Maybe something stays some other way of our memories, and somehow all our
actions and dreams are not forgotten, but until I see a scientist or a
buddhist prove it, I don't think our conscious self survives after death in
the form of a soul. There is a bit that survives though - more on this later.
I see life as something that is always there, whether you see it or not. As
Shakyamuni himself said (Lotus Sutra, Chap 16
Since I attained Buddhahood
the number of kalpas that have passed
is an immeasurable hundreds, thousands, ten thousands,
millions, trillions, asamkhyas.
Constantly I have preached the Law, teaching, converting
countless millions of living beings,
causing them to enter the Buddha way,
all this for immeasurable kalpas.
In order to save living beings,
as an expedient means I appear to enter nirvana
but in truth I do not pass into extinction.
I am always here preaching the Law.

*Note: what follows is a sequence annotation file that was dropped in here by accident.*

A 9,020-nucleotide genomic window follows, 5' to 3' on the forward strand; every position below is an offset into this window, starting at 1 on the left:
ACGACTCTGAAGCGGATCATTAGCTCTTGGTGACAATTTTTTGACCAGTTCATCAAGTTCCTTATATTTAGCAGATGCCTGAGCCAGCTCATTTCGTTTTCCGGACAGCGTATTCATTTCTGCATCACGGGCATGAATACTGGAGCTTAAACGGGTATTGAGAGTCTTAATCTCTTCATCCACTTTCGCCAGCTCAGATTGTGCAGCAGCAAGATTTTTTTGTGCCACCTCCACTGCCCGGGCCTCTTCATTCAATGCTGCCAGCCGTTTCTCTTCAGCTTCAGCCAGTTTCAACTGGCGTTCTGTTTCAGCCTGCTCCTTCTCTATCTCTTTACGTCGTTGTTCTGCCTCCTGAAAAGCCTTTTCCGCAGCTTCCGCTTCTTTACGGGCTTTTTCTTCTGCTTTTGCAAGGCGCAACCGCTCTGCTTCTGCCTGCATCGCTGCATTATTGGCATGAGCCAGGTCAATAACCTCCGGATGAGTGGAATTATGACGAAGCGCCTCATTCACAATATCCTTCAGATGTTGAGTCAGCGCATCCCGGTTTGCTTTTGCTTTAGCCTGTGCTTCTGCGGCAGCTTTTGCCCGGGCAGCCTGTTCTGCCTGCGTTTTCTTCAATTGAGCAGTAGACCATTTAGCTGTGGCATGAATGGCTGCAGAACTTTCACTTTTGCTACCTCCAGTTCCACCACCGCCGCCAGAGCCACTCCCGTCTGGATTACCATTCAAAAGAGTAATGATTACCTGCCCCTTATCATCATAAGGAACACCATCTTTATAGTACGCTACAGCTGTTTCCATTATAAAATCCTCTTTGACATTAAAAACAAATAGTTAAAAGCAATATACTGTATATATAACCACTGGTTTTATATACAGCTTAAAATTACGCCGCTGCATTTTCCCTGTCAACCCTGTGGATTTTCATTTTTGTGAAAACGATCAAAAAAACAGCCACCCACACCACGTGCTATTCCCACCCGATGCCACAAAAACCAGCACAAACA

I am always here,
but through my transcendental powers
I make it so that living beings in their befuddlement
do not see me even when close by.
(Kalpa = very long period of time. Different interpretations abound on the internet as to how long it is) So life is simply something that's not always in a manifest state. It can
become dormant, but you're always "alive". This is explained better in the
writings of Daisaku Ikeda, and here's a page that explains more on it:
http://www.geshu.org/study/uk/kekuchu.shtml - but it's complex and I won't go
into it now.
So you ask about the "extra people" and where souls come from... Sorry - Wrong